Tip o’ the Week #273 – Projecting your Windows Phone


It’s often handy to be able to show to an audience what’s happening on a phone’s screen (or other device). Many an A/V technician has had to deal with the challenges of switching from PowerPoint clip_image003bore-ware to an analogue ELMO  projector, trying to set autofocus so as not to make the audience sick, and the light levels balanced enough so people can actually see what’s going on.

There are a few options for projecting what’s happening on your phone using a more modern solution – you can use Miracast to send images over Wifi to a suitable telly or projector (though it can be a “fragile” process).

If you have a No-KEE-Ah phone (you may need IE compatibility mode or Chrome to show that page properly), you may want to check to see if Wifi projection is supported on your device (NB: 820, 920 and 1020 are not on the list). See the Help for more details of either wired & WiFi solutions.

If you’re presenting using a PC anyway, why not cable up your phone over USB and run the separately-installed Project My Screen app instead? All you need to do is install & run the app on the PC, plug the phone in, and you’ll get a prompt to mirror the display of the phone on the PC, and Bob’s Your Uncle.

clip_image005Symbol Swipe

One thing you might want to show your friends is how they can more easily use Word Flow on their phone, and maybe how to quickly swipe symbols and numbers (a tip courtesy of Robert Deupree Jr. and his excellent Microsoft internal Yammer group) – in a nutshell, tap and hold the “&123” symbol key in the bottom left of the keyboard, and instead of then tapping the key you’d like – such as a number – instead, keep your finger on the &123 key and then swipe to end up on the destination key, then release to go back to the standard keyboard layout.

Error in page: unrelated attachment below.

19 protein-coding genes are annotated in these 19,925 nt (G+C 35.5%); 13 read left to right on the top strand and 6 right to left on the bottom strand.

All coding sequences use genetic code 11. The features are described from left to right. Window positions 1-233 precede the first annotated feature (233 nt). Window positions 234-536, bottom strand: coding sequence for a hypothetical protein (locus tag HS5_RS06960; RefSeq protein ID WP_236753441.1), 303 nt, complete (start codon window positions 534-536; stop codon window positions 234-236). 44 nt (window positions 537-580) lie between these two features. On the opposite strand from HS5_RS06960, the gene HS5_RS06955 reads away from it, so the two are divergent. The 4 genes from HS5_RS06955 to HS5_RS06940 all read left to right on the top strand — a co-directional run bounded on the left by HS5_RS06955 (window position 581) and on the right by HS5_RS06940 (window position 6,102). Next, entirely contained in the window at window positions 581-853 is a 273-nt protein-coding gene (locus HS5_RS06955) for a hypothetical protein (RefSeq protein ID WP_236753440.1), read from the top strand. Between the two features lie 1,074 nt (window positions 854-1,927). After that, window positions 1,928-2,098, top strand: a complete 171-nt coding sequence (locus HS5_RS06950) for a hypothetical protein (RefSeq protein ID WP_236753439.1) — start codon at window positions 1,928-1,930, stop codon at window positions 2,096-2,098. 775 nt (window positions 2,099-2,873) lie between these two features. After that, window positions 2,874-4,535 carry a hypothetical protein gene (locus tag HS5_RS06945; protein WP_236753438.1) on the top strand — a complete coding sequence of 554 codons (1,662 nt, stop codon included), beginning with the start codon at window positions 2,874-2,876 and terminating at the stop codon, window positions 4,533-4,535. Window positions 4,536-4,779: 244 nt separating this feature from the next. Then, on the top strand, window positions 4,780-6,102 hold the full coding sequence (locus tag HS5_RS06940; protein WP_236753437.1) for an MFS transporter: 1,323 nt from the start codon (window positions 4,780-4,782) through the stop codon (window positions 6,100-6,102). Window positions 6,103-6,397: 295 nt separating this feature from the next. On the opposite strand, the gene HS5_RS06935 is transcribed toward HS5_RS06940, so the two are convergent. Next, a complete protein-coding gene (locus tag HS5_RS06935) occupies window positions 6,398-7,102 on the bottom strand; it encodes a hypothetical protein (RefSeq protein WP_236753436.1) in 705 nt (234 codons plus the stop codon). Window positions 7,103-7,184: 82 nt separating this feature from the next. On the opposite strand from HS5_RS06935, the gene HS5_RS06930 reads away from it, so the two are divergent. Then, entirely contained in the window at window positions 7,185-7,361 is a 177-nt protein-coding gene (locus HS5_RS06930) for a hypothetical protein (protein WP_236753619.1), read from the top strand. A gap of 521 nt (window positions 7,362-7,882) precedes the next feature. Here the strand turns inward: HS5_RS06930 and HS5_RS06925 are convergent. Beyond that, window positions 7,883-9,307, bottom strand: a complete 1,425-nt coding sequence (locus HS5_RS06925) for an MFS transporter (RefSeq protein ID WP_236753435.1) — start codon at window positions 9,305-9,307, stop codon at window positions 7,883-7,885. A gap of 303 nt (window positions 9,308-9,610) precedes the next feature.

It maybe sounds more complex than it looks – so is probably easier to show than explain.

Tip o’ the Week #274 – Hello, Skype for Business


Instant Messaging (and later, voice/video calling) has been with us, in the corporate world, for 15 years – the first real enterprise IM platform was Exchange 2000 Instant Messaging, which used a variant of MSN Messenger as its client, and some workers had been using MSN and AOL for a while before that.

The Exchange 2000 IM server was a one-off; it was superseded by Microsoft Office Live Communication Server (released at a time when everything at Microsoft was seemingly prefixed or suffixed “Live”, and somehow linked to Windows or Office) and latterly Office Communications Server (when the edict came around to ditch the practice of sticking “Live” in every product name), and later acquired the much groovier name of “Lync”.

And now the next phase has rolled out; just as the original MSN Messenger gave way to Windows Live Messenger (see?) and then went away in favour of Skype, Lync has now given over to Skype for Business – though SFB is effectively a technology update, rebranding & a new UI, rather than the wholesale change of underlying technology that MSN/Live Messenger to Skype was.

So now we have Skype for Desktop (the traditional Windows, Mac etc application, which uses a Skype ID or Microsoft Account to sign in), there’s Skype for a variety of mobile & TV platforms, Skype for Outlook.com (the plugin to Outlook.com online email, you know, the email service that was once Hotmail). And for Windows 8.x users, there’s also Skype the Modern Application, now also being referred to as Skype for Tablet.

D’ya follow?

And now the spangly new Skype For Business client has been distributed via Windows Update, as an update to Lync – so you may already have received it. If you haven’t, and you’re still on Lync, you could either: